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dc.contributor.authorESPEY, BRIAN RUSSELL
dc.date.accessioned2008-06-10T14:41:10Z
dc.date.available2008-06-10T14:41:10Z
dc.date.issued1997
dc.date.submitted1997en
dc.identifier.citationTurnshek, David A.; Monier, Eric M.; Sirola, Christopher J.; Espey, Brian R. 'A Hubble space telescope faint object spectrograph survey for broad absorption lines in a sample of low-redshift weak [O iii] quasi-stellar objects in Astrophysical Journal, 476, 1997, pp. 40-48.en
dc.identifier.issn51366
dc.identifier.otherY
dc.identifier.otherYen
dc.identifier.urihttp://hdl.handle.net/2262/17234
dc.descriptionPUBLISHEDen
dc.description.abstractThe study by Boroson & Meyers led to the suggestion that radio-quiet QSOs with weak [O III] and strong Fe II emission spectra form a class of QSOs that has a high probability of exhibiting broad absorption lines (BALs) in their spectra. Furthermore, they argued that since narrow-line [O III] emission is almost certainly emitted isotropically, this indicates that such objects have relatively large BAL region covering factors. Low covering factor models are consistent with scenarios in which most QSOs have BAL regions, while higher covering factor models are consistent with scenarios in which there are special classes of QSOs with large BAL region outflows. By making Hubble Space Telescope (HST) FOS observations and using IUE or HST archival data when available, the details of the Boroson & Meyers suggestion have been explored by directly searching for classical C IV BALs in a sample of 18 QSOs with weak [O III] and often strong Fe II emission. Six of the 18 QSOs are found to exhibit C IV BALs. (In the archival sample, four of six objects have BALs, while two of the 12 new objects observed with the HST FOS have BALs.) However, there is evidence that the sample is heterogeneous, with IRAS-selected objects and high-luminosity objects having a greater tendency to exhibit BALs. If an isotropic model for [O III] emission equivalent width is considered, the results suggest that for the 18 object sample as a whole the average BAL region covering factor is ~0.33 ^{+0.20}_{-0.09} , which is significantly larger (with a more than 99% probability) than the overall fraction of QSOs observed to have BALs (normally taken as ~0.1). Given possible selection effects, in the context of an isotropic model the results may indicate that some of the sample objects have covering factors <<0.33, while others have covering factors >>0.33. At the same time, it is impossible to rule out in a non--model-dependent way a scenario in which orientation effects are important and covering factors are generally small. Results such as these ultimately provide constraints on QSO geometries, intrinsic QSO properties, and evolutionary processes in QSOs.en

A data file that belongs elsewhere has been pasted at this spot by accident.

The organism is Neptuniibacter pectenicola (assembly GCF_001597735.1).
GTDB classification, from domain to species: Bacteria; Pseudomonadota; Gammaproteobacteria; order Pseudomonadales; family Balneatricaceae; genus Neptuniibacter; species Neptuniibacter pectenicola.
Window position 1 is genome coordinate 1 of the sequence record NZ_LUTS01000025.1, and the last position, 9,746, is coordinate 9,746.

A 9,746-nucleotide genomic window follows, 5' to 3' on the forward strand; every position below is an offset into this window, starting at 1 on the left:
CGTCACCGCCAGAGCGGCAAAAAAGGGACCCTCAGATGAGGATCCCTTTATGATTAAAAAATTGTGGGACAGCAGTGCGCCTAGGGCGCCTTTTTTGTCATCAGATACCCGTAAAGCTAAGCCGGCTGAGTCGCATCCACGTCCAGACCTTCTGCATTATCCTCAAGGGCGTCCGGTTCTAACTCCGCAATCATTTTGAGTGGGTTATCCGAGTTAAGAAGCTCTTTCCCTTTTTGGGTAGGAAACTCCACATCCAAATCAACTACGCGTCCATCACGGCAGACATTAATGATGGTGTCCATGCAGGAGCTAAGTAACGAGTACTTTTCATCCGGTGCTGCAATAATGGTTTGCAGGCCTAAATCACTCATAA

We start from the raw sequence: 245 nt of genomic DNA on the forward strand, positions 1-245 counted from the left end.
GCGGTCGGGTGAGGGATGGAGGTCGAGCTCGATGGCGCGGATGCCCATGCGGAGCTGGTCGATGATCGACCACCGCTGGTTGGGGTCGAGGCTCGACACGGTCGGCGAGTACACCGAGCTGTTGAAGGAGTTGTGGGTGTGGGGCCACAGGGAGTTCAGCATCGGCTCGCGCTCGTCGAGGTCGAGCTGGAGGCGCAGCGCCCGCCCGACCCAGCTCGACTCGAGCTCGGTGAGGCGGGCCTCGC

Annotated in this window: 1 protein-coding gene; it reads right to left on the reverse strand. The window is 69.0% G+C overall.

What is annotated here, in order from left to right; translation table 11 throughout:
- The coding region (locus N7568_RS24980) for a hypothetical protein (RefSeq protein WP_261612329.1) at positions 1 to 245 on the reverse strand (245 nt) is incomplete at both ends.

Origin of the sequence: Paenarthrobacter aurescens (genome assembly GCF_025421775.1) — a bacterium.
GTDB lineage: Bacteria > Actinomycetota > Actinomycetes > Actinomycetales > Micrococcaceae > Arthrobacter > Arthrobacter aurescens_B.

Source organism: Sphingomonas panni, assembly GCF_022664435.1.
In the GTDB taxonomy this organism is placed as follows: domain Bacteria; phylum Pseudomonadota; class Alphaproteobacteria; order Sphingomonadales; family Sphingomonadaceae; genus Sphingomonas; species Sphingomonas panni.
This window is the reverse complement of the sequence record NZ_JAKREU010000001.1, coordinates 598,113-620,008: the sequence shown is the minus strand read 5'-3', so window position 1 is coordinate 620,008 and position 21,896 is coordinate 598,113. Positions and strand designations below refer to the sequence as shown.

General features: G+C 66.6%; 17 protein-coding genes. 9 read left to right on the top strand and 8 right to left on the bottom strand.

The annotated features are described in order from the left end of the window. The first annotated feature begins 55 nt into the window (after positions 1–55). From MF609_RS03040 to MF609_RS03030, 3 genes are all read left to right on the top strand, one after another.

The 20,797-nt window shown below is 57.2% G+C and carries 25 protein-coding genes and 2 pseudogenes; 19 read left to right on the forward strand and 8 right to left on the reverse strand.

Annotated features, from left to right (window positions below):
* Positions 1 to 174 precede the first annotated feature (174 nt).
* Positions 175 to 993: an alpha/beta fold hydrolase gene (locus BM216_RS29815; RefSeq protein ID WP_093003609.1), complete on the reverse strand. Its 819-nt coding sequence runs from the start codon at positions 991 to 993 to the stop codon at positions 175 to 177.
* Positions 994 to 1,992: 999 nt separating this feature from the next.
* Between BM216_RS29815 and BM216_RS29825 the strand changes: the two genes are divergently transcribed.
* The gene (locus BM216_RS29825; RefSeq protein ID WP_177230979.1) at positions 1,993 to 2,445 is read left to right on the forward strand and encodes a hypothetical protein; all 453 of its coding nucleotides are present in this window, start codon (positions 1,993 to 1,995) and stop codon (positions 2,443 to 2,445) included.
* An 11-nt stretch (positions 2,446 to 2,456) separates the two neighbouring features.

dc.format.extent40-48en
dc.format.extent388172 bytes
dc.format.mimetypeapplication/pdf
dc.language.isoenen
dc.relation.ispartofseries476en
dc.rightsYen
dc.subjectPhysicsen
dc.titleA Hubble space telescope faint object spectrograph survey for broad absorption lines in a sample of low-redshift weak [O iii] quasi-stellar objectsen
dc.typeJournal Articleen
dc.type.supercollectionscholarly_publicationsen
dc.type.supercollectionrefereed_publicationsen
dc.identifier.peoplefinderurlhttp://people.tcd.ie/espeyb
dc.identifier.rssurihttp://www.journals.uchicago.edu/doi/pdf/10.1086/303610


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